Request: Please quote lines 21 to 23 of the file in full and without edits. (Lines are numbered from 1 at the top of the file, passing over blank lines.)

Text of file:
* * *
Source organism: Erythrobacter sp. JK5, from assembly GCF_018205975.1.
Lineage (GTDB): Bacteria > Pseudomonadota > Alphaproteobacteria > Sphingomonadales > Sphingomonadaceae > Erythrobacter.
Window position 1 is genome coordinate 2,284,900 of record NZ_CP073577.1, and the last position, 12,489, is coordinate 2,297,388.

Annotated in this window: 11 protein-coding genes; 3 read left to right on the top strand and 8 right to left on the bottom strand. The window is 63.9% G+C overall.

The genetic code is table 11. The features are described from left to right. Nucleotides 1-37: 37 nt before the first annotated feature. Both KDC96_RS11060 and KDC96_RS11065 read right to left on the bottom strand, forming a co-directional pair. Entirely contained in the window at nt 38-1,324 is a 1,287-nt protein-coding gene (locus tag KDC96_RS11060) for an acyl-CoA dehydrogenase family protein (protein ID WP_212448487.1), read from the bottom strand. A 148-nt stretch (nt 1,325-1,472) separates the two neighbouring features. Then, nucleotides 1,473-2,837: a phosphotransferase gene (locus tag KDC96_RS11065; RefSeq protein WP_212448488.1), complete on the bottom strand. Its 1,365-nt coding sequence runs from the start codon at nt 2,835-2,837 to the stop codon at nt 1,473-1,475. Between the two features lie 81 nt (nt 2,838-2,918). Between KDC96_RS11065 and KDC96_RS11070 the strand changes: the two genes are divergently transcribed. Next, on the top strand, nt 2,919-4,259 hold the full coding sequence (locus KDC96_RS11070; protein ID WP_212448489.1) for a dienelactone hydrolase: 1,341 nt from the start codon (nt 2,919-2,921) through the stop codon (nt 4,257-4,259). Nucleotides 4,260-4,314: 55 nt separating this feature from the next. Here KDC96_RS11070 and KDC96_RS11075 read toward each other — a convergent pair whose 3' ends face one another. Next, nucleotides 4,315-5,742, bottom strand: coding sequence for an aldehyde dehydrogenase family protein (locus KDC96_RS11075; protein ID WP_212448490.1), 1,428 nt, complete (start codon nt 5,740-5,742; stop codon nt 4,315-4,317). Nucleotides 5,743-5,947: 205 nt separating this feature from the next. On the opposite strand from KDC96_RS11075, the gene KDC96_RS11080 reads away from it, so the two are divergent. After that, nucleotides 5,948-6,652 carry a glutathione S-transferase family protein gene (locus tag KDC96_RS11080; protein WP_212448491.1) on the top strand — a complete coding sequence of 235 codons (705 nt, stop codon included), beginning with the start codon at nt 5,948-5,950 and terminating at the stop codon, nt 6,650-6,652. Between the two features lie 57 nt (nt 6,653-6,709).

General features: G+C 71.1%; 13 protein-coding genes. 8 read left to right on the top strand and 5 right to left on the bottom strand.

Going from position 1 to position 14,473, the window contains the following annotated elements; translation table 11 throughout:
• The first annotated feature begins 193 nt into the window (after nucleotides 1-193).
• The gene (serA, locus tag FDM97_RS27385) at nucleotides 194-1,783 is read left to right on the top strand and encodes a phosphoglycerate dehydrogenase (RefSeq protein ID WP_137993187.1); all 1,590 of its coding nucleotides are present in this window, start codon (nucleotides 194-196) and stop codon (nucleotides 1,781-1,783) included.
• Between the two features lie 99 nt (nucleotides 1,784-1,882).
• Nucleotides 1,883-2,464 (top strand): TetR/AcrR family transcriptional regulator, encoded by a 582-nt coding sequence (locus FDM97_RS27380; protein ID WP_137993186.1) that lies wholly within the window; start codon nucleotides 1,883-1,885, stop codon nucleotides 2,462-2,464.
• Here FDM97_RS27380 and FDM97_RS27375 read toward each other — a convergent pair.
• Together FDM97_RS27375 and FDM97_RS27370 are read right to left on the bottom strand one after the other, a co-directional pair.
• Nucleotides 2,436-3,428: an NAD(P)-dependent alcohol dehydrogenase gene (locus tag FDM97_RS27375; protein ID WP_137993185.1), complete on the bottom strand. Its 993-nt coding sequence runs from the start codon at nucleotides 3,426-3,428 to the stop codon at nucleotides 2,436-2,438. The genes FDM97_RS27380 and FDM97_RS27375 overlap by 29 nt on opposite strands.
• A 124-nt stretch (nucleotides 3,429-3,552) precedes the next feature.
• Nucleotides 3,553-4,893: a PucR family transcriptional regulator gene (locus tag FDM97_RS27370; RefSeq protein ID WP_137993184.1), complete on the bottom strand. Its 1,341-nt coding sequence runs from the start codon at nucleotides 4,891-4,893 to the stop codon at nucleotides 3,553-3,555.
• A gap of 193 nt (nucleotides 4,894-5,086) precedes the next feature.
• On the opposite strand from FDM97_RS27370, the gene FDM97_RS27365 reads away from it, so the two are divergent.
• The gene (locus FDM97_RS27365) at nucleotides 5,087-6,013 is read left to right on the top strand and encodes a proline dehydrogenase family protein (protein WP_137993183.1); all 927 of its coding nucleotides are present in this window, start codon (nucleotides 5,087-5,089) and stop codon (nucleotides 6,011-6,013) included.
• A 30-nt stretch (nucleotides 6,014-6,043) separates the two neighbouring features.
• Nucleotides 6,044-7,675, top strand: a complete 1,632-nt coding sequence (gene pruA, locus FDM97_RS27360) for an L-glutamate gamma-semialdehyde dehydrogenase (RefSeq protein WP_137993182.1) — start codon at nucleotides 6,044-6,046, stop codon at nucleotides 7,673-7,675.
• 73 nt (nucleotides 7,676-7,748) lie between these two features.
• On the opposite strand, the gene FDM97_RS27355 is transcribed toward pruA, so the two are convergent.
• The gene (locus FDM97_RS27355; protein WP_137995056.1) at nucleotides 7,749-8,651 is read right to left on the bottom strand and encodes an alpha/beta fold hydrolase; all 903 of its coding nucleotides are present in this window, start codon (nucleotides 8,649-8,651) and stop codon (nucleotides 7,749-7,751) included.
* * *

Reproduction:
• Nucleotides 6,044-7,675, top strand: a complete 1,632-nt coding sequence (gene pruA, locus FDM97_RS27360) for an L-glutamate gamma-semialdehyde dehydrogenase (RefSeq protein WP_137993182.1) — start codon at nucleotides 6,044-6,046, stop codon at nucleotides 7,673-7,675.
• 73 nt (nucleotides 7,676-7,748) lie between these two features.
• On the opposite strand, the gene FDM97_RS27355 is transcribed toward pruA, so the two are convergent.